But are inappropriate pictures actually crimes? Surprisingly, to many, yes. Photos of children 18 years or younger, scantily clothed or unclothed, sent over the Internet, are lawfully considered child pornography. Even a child who sent a photo of himself or herself can be charged for distribution.
“Kids don’t even realize some of the things they’re doing are illegal,” says Michelle Sacks, Crime Stoppers’ Safe School program manager. “The legal age you can be charged with a crime is 10.” Parents, as owners of the phone containing the inappropriate photo, are liable as well. That indecorous picture making its way around the sixth grade just got serious.
To make matters worse, kids think photos they send via Snapchat vanish within seconds. But screen shots can be taken, and computer experts can retrieve “deleted” information that the average user isn’t tech-savvy enough to wipe out. The take-away: Once you send information over the Internet, even if it’s to one person, you immediately lose control of it.
“These kids are not criminal,” Kathryn says. “Used to be they’d call your parents and send you home. But if we don’t monitor and help our children learn to use the Internet appropriately, we do a complete disservice to them.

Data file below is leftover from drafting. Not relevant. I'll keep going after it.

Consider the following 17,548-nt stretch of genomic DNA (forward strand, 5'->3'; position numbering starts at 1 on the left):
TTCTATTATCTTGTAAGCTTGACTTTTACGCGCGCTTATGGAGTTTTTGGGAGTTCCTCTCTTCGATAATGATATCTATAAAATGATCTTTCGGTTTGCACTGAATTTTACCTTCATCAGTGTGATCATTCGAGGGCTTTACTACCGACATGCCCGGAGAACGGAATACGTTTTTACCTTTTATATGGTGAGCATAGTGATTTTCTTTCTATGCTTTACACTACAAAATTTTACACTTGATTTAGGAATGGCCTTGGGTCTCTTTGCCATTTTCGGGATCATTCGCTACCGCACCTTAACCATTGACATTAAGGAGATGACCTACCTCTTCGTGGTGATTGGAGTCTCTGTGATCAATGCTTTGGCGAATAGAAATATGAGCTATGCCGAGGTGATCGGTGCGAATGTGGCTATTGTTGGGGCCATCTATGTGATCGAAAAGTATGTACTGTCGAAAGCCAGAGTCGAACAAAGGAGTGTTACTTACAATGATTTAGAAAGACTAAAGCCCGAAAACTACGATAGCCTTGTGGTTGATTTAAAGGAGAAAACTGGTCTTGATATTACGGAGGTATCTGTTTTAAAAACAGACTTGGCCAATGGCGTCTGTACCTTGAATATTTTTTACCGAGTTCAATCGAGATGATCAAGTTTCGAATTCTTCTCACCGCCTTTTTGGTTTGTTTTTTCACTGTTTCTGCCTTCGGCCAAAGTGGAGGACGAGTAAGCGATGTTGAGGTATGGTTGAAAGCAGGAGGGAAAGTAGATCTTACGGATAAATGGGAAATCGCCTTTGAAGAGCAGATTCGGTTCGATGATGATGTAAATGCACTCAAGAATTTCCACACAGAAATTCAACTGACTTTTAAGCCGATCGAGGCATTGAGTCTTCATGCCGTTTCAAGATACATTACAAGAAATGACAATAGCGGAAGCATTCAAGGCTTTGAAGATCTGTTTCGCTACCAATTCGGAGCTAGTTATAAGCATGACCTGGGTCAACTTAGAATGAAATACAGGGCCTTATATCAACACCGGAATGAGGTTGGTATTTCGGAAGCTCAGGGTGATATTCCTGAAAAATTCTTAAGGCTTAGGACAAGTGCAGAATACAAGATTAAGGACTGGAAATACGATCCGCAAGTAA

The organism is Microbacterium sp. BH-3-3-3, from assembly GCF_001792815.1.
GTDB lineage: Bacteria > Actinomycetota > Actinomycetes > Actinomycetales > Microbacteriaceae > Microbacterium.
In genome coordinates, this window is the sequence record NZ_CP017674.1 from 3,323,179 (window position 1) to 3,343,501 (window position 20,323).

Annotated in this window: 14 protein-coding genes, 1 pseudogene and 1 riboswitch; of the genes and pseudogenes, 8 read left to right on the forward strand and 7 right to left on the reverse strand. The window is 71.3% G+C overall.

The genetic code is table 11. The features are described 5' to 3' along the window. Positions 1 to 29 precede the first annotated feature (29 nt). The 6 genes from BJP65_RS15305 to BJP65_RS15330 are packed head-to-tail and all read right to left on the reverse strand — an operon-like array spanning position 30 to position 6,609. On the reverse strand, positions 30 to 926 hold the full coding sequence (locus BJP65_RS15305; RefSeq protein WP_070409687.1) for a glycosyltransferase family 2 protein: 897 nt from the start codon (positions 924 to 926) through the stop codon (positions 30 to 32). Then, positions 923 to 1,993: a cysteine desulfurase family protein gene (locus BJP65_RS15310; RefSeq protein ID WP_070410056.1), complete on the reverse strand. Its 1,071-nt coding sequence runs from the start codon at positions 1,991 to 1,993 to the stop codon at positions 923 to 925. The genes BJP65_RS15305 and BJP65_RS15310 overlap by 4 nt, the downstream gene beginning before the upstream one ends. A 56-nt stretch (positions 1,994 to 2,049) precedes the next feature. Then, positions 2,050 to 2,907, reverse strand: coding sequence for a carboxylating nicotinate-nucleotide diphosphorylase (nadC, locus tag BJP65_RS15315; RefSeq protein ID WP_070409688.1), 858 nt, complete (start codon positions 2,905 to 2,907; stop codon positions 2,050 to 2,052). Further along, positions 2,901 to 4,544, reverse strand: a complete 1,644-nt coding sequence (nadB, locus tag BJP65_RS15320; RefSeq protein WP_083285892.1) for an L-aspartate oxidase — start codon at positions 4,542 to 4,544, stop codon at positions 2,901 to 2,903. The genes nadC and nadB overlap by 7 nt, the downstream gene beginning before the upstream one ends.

“There is not a school in Houston, private or public, where [crime is] not happening, whether it’s drugs, assault, weapons, bullying,” Kathryn says. “It doesn’t do anybody any good to act like, ‘It’s not happening in our school.’ We have to educate teachers and parents to help kids so they know what to do and feel safe. Anything we can do to give them the tools they need is what Crime Stoppers is trying to do.
“This is about how to be a good citizen. How to prevent bullying, how to be respectful. It’s about creating kids with good moral character,” Kathryn says. “I tell my own children every morning, ‘Good choices, good manners.’ If you remember those two things, you can stay away from a lot of the bad in the world.”
Editor’s note: To have Crime Stoppers of Houston visit your school for a free safety program, contact Michelle Sacks at 832-849-1585 or [email protected].